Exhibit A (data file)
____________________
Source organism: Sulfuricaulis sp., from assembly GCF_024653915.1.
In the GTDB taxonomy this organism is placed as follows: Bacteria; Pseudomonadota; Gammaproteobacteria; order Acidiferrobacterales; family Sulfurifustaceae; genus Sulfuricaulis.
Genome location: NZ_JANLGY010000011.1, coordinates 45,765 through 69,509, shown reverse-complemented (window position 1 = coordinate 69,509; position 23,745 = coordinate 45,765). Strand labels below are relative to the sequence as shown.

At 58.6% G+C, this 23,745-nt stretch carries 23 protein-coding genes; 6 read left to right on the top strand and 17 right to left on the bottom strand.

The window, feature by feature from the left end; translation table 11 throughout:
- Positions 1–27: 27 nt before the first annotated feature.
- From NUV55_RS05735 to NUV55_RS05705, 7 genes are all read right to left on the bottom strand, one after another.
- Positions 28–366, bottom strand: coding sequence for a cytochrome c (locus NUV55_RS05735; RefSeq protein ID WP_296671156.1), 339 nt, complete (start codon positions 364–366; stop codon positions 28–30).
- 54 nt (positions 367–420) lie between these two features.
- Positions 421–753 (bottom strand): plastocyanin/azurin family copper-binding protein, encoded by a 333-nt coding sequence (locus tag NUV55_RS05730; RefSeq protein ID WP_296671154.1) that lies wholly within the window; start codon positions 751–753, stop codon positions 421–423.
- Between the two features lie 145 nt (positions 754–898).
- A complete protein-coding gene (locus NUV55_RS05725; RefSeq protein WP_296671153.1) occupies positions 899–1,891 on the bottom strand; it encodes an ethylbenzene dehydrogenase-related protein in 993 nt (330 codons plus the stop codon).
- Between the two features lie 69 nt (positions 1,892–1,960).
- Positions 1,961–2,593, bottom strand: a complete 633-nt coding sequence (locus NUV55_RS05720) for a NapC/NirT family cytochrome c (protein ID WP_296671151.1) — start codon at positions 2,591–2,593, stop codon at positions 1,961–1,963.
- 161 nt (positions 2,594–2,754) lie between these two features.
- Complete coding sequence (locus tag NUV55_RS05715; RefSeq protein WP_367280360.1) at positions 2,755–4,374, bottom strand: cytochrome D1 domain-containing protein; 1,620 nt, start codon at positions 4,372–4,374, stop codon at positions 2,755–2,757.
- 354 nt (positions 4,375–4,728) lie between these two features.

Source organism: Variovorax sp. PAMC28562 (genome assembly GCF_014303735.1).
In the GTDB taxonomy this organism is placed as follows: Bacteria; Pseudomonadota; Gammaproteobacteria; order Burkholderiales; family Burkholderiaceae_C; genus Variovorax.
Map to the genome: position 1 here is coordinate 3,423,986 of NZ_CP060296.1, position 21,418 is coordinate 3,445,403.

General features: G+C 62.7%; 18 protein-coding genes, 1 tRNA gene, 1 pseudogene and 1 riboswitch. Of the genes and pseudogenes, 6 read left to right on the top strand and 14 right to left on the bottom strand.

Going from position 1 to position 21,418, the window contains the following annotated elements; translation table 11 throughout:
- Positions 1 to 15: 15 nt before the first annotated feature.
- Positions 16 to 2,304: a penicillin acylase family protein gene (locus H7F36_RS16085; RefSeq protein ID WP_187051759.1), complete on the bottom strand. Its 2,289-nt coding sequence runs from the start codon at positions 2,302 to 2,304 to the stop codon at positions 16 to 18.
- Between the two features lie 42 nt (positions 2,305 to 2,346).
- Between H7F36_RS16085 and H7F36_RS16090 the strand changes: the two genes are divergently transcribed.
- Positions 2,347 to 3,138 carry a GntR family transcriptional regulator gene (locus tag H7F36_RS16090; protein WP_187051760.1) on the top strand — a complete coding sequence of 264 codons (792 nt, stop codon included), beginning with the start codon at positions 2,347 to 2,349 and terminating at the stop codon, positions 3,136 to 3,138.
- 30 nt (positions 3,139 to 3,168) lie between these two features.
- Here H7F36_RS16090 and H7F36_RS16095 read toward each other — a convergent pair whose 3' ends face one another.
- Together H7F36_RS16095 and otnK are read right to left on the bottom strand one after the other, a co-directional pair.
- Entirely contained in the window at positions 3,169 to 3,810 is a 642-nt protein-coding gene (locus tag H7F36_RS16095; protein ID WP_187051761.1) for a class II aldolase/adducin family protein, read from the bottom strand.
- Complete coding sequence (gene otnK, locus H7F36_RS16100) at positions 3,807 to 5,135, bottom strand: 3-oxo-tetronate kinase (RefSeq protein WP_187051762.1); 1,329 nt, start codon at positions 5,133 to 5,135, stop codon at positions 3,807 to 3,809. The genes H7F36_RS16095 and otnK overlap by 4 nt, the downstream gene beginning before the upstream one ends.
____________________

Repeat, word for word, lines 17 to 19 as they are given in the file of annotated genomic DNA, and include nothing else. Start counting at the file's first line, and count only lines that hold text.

- 354 nt (positions 4,375–4,728) lie between these two features.

Source organism: Variovorax sp. PAMC28562 (genome assembly GCF_014303735.1).
In the GTDB taxonomy this organism is placed as follows: Bacteria; Pseudomonadota; Gammaproteobacteria; order Burkholderiales; family Burkholderiaceae_C; genus Variovorax.